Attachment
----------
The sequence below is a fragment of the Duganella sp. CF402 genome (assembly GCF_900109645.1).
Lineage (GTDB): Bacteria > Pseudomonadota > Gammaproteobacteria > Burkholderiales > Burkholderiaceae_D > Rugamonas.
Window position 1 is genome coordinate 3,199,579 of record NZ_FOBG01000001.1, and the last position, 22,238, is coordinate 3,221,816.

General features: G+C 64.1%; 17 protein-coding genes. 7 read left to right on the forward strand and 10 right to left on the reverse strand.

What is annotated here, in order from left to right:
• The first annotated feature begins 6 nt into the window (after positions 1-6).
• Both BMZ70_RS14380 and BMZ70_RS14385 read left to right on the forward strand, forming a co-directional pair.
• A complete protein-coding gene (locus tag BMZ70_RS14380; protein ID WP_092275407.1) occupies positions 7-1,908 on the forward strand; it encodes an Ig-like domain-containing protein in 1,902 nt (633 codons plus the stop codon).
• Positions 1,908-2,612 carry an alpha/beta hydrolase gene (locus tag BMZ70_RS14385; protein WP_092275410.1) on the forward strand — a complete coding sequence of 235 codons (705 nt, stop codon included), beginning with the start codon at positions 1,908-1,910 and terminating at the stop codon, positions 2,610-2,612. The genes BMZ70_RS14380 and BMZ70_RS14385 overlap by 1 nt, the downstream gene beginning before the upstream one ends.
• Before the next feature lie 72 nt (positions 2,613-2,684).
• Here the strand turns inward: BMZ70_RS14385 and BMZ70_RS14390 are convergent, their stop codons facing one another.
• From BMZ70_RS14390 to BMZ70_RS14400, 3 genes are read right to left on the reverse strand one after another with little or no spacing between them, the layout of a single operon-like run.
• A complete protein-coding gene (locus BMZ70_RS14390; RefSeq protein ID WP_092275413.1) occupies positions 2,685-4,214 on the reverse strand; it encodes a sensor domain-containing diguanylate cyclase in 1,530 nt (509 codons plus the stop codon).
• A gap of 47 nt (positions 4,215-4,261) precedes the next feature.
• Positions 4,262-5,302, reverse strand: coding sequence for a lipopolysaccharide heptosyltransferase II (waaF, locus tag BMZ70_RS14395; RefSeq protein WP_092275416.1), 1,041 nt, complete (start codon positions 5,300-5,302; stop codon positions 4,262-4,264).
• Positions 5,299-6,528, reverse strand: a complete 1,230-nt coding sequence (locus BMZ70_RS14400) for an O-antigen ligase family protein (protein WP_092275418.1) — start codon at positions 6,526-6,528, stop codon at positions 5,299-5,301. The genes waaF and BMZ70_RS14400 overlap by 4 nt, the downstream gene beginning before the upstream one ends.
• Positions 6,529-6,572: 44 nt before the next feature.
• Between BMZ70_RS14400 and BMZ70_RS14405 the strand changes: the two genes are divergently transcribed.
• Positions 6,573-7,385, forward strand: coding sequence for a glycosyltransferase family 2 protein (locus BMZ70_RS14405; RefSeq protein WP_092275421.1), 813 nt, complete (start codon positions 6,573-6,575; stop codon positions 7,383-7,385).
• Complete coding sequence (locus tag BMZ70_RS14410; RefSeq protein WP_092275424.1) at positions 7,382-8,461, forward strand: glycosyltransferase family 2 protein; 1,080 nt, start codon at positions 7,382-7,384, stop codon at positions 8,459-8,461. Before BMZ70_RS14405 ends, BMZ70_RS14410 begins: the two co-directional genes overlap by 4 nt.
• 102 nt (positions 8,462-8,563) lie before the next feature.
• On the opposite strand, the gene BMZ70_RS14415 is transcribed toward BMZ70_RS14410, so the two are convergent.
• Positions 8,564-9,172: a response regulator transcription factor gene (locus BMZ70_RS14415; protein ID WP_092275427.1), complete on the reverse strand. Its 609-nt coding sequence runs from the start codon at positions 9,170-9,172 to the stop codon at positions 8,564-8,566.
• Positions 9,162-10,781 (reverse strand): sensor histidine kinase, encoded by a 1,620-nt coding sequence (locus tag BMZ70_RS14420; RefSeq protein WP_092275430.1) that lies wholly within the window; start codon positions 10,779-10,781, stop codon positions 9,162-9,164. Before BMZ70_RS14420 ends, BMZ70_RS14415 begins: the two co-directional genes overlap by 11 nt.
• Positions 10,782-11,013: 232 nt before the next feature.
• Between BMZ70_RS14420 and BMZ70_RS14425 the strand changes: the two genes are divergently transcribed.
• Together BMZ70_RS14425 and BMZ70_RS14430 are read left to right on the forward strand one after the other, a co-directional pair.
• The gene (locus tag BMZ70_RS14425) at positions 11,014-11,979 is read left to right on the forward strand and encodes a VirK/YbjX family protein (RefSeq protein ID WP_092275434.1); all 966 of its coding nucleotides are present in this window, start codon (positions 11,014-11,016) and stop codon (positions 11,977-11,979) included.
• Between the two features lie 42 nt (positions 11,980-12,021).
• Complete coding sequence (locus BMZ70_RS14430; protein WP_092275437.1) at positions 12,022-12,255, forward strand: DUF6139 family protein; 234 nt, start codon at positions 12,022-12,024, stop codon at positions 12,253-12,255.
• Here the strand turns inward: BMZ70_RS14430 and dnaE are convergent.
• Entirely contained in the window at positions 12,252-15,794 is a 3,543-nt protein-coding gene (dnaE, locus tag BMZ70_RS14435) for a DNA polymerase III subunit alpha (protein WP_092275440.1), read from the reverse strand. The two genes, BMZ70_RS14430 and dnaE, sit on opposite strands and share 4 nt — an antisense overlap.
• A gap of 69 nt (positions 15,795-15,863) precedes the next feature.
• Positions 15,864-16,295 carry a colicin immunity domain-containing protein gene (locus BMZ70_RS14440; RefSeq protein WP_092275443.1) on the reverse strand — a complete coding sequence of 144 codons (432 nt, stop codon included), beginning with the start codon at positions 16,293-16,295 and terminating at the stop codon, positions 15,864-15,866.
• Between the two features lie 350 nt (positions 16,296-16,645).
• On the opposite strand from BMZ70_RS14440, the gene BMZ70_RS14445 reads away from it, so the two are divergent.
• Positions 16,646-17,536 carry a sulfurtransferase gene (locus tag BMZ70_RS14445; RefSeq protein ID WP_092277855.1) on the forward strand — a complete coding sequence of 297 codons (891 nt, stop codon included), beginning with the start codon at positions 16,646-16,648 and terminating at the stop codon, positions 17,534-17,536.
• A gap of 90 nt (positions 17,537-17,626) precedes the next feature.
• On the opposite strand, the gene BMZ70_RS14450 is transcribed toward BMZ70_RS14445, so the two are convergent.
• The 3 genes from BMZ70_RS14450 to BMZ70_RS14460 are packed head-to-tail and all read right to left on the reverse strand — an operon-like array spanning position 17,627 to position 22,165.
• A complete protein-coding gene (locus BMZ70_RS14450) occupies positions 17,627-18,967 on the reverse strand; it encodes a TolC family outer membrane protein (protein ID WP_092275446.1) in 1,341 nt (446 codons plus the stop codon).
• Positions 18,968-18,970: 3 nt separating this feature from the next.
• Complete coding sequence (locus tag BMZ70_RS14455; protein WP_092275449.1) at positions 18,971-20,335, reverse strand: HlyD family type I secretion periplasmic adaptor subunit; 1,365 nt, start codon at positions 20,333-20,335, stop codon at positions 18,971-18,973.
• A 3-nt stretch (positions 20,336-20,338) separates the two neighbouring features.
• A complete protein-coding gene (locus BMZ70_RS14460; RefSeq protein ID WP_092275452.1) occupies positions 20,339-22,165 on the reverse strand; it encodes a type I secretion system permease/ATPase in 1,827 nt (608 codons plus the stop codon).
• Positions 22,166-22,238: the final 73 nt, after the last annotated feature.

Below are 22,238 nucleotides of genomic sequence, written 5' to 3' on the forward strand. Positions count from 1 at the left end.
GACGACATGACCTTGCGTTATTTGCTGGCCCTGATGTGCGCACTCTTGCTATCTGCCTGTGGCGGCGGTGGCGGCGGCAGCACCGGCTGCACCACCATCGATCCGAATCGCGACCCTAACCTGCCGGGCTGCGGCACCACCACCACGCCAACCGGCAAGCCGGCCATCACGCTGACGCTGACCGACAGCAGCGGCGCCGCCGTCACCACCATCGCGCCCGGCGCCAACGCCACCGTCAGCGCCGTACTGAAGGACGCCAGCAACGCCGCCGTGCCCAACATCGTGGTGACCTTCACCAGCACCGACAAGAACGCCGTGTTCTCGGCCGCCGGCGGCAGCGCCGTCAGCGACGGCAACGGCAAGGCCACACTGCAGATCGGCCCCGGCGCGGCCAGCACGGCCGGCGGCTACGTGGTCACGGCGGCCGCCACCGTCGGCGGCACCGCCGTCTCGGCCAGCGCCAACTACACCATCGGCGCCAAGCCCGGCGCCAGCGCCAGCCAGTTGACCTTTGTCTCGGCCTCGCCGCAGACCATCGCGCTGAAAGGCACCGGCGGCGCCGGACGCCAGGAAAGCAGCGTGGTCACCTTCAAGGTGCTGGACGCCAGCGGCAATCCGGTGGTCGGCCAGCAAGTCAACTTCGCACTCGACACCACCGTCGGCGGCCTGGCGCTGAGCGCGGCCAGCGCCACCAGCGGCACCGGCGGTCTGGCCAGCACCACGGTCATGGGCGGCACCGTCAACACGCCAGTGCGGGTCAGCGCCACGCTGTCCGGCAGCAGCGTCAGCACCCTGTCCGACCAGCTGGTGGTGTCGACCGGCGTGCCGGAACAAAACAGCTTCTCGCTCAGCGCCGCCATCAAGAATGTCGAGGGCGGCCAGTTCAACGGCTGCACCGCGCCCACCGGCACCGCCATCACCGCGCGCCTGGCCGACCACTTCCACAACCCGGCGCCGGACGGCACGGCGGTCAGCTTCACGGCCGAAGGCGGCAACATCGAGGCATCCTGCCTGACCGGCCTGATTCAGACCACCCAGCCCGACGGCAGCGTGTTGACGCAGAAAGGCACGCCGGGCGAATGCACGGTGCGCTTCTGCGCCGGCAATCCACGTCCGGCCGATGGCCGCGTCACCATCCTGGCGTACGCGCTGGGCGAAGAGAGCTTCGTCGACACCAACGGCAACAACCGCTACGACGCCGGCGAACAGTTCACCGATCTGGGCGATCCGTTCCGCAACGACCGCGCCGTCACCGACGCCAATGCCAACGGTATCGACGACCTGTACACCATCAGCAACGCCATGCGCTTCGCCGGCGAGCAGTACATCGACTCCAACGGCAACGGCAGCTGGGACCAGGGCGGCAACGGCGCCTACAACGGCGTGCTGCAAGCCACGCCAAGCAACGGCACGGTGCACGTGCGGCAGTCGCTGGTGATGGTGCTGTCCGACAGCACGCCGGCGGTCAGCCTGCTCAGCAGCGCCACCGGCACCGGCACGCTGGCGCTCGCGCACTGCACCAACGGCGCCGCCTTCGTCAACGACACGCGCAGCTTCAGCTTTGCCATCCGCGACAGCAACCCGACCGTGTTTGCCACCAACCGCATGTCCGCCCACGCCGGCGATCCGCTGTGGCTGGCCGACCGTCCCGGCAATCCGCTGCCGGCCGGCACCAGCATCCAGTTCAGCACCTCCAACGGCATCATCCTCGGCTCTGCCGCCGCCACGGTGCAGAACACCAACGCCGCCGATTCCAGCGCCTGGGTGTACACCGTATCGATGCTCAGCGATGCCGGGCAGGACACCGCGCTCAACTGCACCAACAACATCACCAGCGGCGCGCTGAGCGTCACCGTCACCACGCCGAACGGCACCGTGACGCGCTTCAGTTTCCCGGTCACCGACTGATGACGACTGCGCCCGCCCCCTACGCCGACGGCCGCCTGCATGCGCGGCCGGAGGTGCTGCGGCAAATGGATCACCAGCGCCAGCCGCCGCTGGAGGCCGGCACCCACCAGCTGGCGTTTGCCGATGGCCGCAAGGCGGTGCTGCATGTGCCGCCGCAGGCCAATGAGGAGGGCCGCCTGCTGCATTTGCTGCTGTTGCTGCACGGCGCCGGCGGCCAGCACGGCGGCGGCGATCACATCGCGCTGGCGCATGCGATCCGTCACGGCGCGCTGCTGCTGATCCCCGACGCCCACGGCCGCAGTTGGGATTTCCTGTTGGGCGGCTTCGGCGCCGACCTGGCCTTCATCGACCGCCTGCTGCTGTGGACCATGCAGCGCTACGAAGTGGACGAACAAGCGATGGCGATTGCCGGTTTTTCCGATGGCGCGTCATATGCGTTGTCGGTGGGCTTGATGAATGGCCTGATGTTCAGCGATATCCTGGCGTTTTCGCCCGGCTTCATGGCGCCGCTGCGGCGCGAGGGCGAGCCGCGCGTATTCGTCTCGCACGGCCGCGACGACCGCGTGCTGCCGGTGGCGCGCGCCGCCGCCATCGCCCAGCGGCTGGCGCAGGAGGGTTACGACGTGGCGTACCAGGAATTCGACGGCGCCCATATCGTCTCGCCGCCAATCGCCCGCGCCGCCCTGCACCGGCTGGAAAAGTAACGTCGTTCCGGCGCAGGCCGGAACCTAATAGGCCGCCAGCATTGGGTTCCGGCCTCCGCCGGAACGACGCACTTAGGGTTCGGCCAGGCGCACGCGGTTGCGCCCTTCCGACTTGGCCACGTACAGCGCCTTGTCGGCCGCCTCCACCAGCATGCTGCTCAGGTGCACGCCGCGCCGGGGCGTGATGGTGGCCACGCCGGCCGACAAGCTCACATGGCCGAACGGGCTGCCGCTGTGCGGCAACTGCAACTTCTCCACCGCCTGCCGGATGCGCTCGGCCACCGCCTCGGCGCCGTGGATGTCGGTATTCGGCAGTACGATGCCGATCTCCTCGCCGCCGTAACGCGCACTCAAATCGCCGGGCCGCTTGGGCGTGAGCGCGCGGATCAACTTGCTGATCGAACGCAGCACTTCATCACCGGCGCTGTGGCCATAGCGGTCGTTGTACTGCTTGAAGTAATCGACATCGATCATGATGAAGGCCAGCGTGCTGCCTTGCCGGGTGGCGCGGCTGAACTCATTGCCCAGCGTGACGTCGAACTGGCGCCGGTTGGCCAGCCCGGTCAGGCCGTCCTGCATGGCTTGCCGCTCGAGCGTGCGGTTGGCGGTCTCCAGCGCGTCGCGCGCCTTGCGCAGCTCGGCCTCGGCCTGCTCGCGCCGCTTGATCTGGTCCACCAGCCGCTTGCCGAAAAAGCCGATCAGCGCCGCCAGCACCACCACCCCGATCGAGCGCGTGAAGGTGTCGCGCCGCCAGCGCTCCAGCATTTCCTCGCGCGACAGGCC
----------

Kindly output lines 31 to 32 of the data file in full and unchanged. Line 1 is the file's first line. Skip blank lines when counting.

• Here the strand turns inward: BMZ70_RS14430 and dnaE are convergent.
• Entirely contained in the window at positions 12,252-15,794 is a 3,543-nt protein-coding gene (dnaE, locus tag BMZ70_RS14435) for a DNA polymerase III subunit alpha (protein WP_092275440.1), read from the reverse strand. The two genes, BMZ70_RS14430 and dnaE, sit on opposite strands and share 4 nt — an antisense overlap.